October 14, 2014
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Olivia Mead is a headstrong, independent girl—a suffragist—in an age that prefers its girls to be docile. It’s 1900 in Oregon, and Olivia’s father, concerned that she’s headed for trouble, convinces a stage mesmerist to try to hypnotize the rebellion out of her. But the hypnotist, an intriguing young man named Henri Reverie, gives her a terrible gift instead: she’s able to see people’s true natures, manifesting as visions of darkness and goodness, while also unable to speak her true thoughts out loud. These supernatural challenges only make Olivia more determined to speak her mind, and so she’s drawn into a dangerous relationship with the hypnotist and his mysterious motives, all while secretly fighting for the rights of women. Winters breathes new life into history once again with an atmospheric, vividly real story, including archival photos and art from the period throughout.
The Cure for Dreaming is an incredibly unique and enjoyable tale. Blending the coming-of-age tale of seventeen-year-old Olivia Mead, historical fiction set in 1900 and a bit of fantasy could not have worked better than it does here.
Olivia is a teenager living in Portland, Oregon with her overbearing father. The push for women's suffrage is really gaiing momentum and Olivia finds the idea appealing. Her father does not, to say the least.
Young Henri Reverie, a hypnotist, is in town for a run of shows, one attended by Olivia, with friends, on her Halloween birthday. What should have been a one time encounter becomes something more when Olivia's father employs Henri to hypnotize the 'rebellion' out of Olivia.
Instead, Olivia is left seeing the people and the world as they really are - haunting and confusing visions - and unable to put her outrage into words.
What was supposed to be the end of Olivia's defiance proves to only be the beginning when she becomes even more determined, despite the added difficulties, to speak her mind.
With the cries both for and against a woman's right to vote as the backdrop, Olivia tries to be herself. Not the submissive, quiet future housewife her father hopes her to be, but the educated, independent young woman she wishes to be. Reverie, the hypnotist, plays an increasingly interesting role in the story and in Olivia's life.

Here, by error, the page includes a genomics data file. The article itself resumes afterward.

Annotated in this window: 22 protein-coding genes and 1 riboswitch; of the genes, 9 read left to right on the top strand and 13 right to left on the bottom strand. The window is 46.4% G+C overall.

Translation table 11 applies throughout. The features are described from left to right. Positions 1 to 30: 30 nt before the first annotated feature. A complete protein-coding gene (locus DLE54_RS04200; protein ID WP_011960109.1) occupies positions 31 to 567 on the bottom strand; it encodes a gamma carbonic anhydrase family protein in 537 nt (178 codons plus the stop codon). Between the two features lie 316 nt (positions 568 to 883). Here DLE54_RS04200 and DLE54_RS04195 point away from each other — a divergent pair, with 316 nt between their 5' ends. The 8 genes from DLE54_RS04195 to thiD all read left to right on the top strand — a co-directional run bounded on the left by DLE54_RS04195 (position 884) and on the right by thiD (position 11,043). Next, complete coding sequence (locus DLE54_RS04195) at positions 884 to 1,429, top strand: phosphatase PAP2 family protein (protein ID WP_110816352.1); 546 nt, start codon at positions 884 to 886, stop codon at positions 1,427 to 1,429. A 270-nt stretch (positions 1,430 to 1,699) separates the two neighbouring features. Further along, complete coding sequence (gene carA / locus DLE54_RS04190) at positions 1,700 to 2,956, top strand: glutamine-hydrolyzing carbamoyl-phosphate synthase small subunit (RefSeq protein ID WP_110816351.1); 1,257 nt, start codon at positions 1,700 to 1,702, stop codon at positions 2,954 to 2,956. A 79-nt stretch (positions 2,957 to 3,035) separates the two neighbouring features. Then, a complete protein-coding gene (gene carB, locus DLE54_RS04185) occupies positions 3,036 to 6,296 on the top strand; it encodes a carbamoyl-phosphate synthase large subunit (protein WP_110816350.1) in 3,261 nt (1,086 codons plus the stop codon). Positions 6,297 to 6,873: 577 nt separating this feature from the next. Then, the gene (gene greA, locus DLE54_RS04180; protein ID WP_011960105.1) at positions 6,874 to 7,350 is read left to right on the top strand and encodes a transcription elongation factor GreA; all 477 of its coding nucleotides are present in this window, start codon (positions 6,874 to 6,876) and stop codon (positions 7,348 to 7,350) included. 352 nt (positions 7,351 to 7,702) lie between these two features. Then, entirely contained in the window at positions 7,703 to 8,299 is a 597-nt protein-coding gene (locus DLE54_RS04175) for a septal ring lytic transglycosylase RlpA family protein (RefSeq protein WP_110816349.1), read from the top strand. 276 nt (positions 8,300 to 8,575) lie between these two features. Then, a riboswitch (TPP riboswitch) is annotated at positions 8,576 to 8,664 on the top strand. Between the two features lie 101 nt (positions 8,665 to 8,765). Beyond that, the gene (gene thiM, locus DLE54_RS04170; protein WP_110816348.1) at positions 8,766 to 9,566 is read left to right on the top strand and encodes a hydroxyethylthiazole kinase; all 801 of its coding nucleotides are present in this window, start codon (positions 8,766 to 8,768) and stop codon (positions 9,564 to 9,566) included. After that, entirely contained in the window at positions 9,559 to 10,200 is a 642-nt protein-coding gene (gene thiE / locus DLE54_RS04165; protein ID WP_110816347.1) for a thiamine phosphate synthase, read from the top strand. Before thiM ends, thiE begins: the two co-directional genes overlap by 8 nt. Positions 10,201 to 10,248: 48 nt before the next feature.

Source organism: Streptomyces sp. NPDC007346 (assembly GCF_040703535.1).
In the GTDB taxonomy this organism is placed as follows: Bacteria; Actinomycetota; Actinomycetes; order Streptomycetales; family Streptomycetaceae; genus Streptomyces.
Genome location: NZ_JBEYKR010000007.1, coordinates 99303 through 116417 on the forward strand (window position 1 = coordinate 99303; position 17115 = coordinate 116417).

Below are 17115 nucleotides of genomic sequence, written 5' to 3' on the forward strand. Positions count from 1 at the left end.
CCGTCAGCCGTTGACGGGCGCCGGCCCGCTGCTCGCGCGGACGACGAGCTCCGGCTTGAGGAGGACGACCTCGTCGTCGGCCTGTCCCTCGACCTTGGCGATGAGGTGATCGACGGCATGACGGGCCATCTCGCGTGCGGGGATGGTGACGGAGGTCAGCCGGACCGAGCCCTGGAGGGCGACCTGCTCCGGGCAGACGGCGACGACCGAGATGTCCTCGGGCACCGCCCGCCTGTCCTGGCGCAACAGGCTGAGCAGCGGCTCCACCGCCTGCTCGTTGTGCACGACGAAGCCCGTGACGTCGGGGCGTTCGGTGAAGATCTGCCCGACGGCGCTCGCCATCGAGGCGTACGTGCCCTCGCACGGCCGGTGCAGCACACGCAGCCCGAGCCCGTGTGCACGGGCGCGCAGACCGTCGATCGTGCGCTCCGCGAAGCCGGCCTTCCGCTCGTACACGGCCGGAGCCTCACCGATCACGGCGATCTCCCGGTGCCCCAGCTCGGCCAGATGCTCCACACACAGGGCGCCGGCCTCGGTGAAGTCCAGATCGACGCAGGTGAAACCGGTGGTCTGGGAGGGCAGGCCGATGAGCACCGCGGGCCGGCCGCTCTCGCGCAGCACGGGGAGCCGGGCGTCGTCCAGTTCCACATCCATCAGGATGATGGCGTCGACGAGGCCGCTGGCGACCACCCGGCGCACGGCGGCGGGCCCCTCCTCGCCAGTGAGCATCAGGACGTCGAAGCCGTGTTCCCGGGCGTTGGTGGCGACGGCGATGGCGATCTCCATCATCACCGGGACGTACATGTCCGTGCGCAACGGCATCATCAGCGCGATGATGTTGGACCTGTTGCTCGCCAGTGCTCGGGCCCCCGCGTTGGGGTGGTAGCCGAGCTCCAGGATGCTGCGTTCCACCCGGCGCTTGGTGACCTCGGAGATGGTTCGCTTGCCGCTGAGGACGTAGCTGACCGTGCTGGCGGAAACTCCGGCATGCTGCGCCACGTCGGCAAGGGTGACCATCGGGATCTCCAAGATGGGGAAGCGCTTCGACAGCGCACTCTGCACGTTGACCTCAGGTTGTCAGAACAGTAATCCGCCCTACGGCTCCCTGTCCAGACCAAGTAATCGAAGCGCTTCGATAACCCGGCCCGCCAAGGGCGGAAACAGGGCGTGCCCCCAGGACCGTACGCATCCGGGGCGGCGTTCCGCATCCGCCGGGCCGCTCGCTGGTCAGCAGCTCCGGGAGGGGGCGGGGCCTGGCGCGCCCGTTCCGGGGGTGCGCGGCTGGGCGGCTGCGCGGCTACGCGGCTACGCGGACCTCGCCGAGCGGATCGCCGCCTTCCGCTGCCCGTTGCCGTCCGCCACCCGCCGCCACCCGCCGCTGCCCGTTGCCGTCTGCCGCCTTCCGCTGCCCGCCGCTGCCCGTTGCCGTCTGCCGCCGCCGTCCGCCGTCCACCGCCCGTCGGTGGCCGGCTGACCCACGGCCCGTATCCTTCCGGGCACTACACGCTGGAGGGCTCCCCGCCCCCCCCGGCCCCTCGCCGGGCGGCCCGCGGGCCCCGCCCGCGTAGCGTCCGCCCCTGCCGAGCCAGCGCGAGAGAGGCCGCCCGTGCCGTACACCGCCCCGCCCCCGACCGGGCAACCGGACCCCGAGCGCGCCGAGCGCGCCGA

For what her father has hired him to do, Olivia knows she should despise the young mesmerist, but the more she encounters him and the more she learns of his life,t he harder that is to do. Olivia's conflicted feelings about Mr Reverie not only make sense they add quite a bit to the story. I really liked that while she does know that she doesn't want to be what most of the time think she should be, she also is not already completely opposed to it all, either. She does not have it all figured out. She has to find where she fits and what it is she really wants for her life.
Olivia's discoveries - about her self and life for women, in general - are propelled wonderfully by both her new acquaintances and the effects of her hypnotism.
While The Cure for Dreaming does not delve as heavily into life for most women in 1900, how the suffragists (and their opposition) are part of Olivia's story and how she is a part of theirs, tells a very well imagined and well constructed story. All of the different elements come together so well and make for a great novel.
The quotes from literature or persons of the period along with photographs from the time add a little bit extra to the story and pull readers more fully into the time.
(After Kate Chopin's The Awakening was quoted and mentioned in The Cure for Dreaming and in Figment's email about underrated books, I really hope more people will read it. It is one of my favorites.)
Other books you may also enjoy: Silent Echoes by Carla Jablonski and The Awakening by Kate Chopin
received for review thanks to publisher, through NetGalley